Is TALOS A Real Iron Man Suit, or Just Military Propaganda?

It could revolutionize warfare - or it could be a bust.


Since 2013, the U.S. military has been working on the Tactical Assault Light Operator Suit, a robotic exoskeleton short for combat troops. The bulletproof, weaponized get-up monitors a soldier’s biometrics and provides augmented strength, which is why TALOS is affectionally called the “Iron Man Suit” by civilians in the know. Several prototypes have been released, but the military says its own track to finally fit soldiers with a working version by August 2018.

But is TALOS for real or is it just an intimidating PR push? The hype here makes it feel like maybe the goal isn’t scientific or technical but strategic in a Cold War sort of way.

The truth is that the TALOS is both a real project and a marketing adventure. The military has been testing out exoskeletons for several years, which means that TALOS isn’t particularly groundbreaking. What it absolutely is, is cool as hell, which makes it a relevant recruiting tool and also a way to make the Russians rethink the state of their armaments.

Right now, the TALOS is the most realistically feasible suit the military has, mainly because it’s kind of practical. TALOS covers 60 percent of the body in bulletproof armor, distributes weight evenly across the wearer, and has a reinforced helmet for protection with integrated communications and sensory tools. The weight of whole thing is less than 400 pounds, which means you won’t see it popping out of a briefcase anytime soon, but it is useable in the field.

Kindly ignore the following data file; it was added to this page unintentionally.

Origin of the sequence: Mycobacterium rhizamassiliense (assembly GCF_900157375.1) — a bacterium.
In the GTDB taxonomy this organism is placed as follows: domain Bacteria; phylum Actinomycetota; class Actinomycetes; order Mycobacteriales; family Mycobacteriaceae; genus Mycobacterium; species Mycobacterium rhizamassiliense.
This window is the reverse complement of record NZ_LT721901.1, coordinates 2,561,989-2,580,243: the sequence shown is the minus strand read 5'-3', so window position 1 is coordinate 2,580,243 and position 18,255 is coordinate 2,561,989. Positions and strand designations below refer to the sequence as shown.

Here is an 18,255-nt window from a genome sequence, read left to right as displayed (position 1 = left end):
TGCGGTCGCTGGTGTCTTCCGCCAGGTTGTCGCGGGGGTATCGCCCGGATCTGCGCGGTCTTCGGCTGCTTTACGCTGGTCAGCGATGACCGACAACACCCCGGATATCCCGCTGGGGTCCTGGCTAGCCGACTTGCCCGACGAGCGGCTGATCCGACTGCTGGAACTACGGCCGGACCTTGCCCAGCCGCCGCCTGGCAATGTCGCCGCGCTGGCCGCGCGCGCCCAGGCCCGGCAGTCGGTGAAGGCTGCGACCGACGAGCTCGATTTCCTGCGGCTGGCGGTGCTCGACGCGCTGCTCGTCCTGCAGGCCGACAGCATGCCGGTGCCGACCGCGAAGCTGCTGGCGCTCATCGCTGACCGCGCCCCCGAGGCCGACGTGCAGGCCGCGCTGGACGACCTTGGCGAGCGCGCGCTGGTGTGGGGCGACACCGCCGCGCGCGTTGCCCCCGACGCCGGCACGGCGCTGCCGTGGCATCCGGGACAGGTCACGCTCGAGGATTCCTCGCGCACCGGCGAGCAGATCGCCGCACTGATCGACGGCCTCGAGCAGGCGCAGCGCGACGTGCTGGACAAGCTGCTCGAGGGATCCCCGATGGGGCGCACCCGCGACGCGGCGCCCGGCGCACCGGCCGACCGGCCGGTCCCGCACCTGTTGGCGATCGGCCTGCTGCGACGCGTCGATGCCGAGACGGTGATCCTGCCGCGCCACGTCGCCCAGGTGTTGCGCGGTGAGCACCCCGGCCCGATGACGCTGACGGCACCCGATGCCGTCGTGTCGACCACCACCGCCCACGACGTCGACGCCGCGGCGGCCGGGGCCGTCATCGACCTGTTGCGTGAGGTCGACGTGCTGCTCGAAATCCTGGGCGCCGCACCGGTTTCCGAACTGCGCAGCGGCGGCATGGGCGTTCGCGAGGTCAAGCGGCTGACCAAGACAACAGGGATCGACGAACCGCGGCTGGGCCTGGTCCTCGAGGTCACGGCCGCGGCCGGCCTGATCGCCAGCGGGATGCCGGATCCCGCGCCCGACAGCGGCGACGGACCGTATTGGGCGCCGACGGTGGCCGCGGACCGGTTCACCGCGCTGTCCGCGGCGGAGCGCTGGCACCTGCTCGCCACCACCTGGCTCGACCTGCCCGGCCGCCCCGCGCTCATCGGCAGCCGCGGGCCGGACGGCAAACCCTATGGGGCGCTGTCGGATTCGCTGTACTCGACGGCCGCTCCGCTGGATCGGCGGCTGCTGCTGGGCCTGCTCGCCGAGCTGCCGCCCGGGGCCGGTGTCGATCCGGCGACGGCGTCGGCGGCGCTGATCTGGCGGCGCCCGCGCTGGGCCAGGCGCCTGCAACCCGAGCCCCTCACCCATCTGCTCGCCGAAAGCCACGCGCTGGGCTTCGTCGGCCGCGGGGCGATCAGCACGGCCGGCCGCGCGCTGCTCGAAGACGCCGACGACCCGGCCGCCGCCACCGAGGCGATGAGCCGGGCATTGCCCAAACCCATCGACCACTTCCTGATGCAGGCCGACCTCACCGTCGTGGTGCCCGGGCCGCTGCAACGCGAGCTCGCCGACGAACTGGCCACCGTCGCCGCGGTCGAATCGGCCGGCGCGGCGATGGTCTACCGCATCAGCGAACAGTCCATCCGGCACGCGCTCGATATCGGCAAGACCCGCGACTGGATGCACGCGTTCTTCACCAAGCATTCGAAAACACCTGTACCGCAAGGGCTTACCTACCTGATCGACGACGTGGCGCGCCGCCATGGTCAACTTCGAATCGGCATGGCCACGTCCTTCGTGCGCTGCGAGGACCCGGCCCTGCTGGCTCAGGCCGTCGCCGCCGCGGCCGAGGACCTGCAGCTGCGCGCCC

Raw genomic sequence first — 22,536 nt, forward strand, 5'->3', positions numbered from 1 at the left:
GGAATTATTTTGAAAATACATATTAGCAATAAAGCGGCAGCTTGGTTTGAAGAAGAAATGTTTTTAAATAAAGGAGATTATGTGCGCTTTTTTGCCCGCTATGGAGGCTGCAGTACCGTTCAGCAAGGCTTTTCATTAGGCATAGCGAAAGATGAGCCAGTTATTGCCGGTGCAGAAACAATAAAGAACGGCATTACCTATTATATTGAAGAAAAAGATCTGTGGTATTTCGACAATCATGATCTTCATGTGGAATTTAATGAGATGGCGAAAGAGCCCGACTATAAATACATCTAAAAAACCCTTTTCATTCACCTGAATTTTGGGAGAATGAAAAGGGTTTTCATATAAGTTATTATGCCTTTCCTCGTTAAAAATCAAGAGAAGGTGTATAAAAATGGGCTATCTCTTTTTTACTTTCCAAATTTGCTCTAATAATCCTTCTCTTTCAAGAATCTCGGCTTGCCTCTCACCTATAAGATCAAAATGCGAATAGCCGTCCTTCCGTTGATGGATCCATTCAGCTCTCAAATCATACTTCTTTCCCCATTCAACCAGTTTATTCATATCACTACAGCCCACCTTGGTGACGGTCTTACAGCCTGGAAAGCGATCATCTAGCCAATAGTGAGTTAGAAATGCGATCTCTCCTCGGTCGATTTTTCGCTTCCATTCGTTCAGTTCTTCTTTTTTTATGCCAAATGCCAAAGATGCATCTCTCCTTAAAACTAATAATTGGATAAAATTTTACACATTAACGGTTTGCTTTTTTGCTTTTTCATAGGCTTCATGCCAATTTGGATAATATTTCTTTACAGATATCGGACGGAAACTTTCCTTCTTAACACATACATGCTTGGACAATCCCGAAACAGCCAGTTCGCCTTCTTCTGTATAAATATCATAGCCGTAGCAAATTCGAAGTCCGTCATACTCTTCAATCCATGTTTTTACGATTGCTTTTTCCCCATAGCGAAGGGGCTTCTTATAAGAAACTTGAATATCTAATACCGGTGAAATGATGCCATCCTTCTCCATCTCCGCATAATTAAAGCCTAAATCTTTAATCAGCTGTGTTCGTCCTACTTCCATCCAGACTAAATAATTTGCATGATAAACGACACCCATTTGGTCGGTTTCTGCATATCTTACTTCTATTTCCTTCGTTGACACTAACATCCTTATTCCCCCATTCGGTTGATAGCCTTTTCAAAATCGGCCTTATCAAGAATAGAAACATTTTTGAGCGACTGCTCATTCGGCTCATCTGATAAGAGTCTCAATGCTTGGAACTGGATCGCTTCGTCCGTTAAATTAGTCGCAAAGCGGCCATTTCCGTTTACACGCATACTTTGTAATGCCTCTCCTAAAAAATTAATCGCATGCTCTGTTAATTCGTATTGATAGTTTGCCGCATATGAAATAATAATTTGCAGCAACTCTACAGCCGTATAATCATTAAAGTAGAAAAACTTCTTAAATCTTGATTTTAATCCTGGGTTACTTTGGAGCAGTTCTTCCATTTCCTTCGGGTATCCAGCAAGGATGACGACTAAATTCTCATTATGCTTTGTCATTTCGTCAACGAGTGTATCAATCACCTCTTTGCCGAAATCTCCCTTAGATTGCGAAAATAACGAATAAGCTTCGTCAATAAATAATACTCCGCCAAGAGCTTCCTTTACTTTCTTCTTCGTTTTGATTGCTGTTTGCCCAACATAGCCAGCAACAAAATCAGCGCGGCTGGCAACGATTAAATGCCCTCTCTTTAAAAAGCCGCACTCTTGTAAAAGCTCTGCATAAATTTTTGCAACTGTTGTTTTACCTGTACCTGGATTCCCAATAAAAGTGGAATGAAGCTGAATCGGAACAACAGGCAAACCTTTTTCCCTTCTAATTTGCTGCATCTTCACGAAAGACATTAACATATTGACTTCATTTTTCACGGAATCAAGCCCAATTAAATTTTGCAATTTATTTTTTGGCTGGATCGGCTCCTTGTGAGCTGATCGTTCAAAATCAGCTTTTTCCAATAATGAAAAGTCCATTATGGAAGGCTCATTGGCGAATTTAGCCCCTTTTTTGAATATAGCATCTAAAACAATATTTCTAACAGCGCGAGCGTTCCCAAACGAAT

One particularly novel feature worth another look is the electricity activated shield being called “liquid body armor,” which uses a current to turn the body armor from a liquid to a solid almost instantly. It makes the suits more comfortable and easier to wear in non-combat situations.

Instead of just contracting one group to develop TALOS, the military has enlisted the help of several dozen different agencies, military technology companies, researchers, and other experts. This ranges from the obvious, like Raytheon, to the unorthodox, like Adidas.

Having so many people work on TALOS means that the system architecture is essentially open, allowing the military itself to swap in different parts and technologies if necessary and give engineers a chance to peer into what their counterparts at other places are doing. The shared knowledge also allows different experts to move outside their wheelhouses and learn a new thing or two.

Even if the military falls short and TALOS never sees the light of day, the program will have still have picked up a great deal of knowledge about the fabrication process for unusual and experimental military equipment. Because TALOS is such an ambitious project, it’s encouraging contractors to try different things in prototyping and manufacturing parts and functions, like 3D printing.

The point of TALOS isn’t to make regular soldiers into super soldiers — it’s to protect personnel who are in dangerous situations and give them some help. In fact, TALOS was conceived after a soldier in Afghanistan was mortally wounded while a unit was entering a building. As the first man in, he was in an extremely vulnerable position.

An early TALOS prototype

U.S. Army

There are many unknowns, the biggest of which is cost. Taxpayers have already sunk half a billion dollars into the project over the last 15 years. Still, in an interview with CNN last week, General Joseph Votel, the head of U.S. Special Operations Command (which oversees the TALOS program), reiterated the military is on track to meet its August 2018 deadline.

The world is watching and the General knows it. That’s half the point.